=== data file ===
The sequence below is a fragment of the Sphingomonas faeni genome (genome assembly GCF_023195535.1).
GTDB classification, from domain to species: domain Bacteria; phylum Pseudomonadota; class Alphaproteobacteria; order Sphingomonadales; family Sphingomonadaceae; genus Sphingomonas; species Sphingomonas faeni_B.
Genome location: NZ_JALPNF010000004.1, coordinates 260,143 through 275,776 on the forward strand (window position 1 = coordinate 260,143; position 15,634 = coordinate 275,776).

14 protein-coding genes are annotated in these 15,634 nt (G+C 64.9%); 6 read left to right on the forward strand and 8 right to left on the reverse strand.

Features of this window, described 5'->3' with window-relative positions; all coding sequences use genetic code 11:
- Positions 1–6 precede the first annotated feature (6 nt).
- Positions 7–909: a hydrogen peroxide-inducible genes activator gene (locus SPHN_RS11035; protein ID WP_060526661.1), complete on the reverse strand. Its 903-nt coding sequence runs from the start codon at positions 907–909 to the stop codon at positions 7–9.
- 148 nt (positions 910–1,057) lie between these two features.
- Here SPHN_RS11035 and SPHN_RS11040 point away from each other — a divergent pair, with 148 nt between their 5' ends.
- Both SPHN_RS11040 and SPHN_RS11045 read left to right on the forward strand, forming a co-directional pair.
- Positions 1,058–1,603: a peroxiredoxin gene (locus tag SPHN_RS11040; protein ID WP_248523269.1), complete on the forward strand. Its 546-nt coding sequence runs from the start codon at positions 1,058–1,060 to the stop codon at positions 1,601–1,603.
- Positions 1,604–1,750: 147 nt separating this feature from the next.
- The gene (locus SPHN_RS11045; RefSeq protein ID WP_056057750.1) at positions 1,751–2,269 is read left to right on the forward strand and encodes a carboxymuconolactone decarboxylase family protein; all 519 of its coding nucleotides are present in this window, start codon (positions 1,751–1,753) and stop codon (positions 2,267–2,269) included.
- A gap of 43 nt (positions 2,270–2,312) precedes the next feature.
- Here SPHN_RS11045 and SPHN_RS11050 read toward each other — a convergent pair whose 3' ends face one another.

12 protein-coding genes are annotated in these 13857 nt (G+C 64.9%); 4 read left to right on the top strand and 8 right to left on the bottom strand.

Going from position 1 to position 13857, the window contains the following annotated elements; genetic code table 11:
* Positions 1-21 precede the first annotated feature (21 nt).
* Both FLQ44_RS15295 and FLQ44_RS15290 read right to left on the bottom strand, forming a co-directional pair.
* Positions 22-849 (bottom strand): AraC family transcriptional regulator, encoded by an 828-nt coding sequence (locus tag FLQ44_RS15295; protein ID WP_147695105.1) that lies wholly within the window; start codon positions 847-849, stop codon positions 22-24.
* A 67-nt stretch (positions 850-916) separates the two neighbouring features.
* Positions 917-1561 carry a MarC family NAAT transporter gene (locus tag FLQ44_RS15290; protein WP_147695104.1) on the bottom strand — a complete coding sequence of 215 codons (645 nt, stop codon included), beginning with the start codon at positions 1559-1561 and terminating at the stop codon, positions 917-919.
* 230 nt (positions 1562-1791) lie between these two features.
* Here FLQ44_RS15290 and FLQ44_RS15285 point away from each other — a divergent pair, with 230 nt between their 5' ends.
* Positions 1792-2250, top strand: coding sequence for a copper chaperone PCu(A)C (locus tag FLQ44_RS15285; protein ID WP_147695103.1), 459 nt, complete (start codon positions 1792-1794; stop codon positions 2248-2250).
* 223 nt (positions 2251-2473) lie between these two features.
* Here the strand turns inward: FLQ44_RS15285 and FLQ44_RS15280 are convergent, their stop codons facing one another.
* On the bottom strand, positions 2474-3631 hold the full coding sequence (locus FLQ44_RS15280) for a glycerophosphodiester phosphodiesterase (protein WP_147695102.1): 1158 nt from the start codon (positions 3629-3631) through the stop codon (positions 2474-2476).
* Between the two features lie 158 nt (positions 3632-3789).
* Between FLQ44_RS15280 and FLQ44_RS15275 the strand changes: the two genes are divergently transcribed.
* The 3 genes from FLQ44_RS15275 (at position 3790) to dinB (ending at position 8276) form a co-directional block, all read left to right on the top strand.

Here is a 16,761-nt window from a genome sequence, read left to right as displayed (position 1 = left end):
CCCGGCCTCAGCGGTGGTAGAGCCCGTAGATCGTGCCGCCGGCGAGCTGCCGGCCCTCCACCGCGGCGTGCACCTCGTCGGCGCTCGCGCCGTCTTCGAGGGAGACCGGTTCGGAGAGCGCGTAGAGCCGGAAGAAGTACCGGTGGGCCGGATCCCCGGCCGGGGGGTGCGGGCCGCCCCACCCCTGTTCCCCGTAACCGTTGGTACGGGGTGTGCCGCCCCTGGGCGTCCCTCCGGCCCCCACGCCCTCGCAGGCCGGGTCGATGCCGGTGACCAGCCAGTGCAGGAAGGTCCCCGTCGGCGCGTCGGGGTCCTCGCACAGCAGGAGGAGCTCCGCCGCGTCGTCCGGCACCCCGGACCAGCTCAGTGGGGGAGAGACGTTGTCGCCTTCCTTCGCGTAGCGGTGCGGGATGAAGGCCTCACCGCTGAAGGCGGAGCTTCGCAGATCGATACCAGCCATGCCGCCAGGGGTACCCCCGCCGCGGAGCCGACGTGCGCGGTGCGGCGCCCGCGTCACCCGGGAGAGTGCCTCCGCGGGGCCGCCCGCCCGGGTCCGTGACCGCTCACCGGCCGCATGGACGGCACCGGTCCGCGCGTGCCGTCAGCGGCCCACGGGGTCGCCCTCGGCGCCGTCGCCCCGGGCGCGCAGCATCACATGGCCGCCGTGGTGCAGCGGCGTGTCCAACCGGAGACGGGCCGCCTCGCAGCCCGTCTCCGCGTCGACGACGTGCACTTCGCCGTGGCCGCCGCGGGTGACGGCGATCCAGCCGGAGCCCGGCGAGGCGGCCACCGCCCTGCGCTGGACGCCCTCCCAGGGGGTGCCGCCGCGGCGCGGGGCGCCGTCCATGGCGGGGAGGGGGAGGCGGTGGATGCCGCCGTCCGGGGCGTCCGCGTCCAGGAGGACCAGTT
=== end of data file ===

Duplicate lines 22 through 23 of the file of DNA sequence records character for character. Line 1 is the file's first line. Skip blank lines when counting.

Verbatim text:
* Positions 917-1561 carry a MarC family NAAT transporter gene (locus tag FLQ44_RS15290; protein WP_147695104.1) on the bottom strand — a complete coding sequence of 215 codons (645 nt, stop codon included), beginning with the start codon at positions 1559-1561 and terminating at the stop codon, positions 917-919.
* 230 nt (positions 1562-1791) lie between these two features.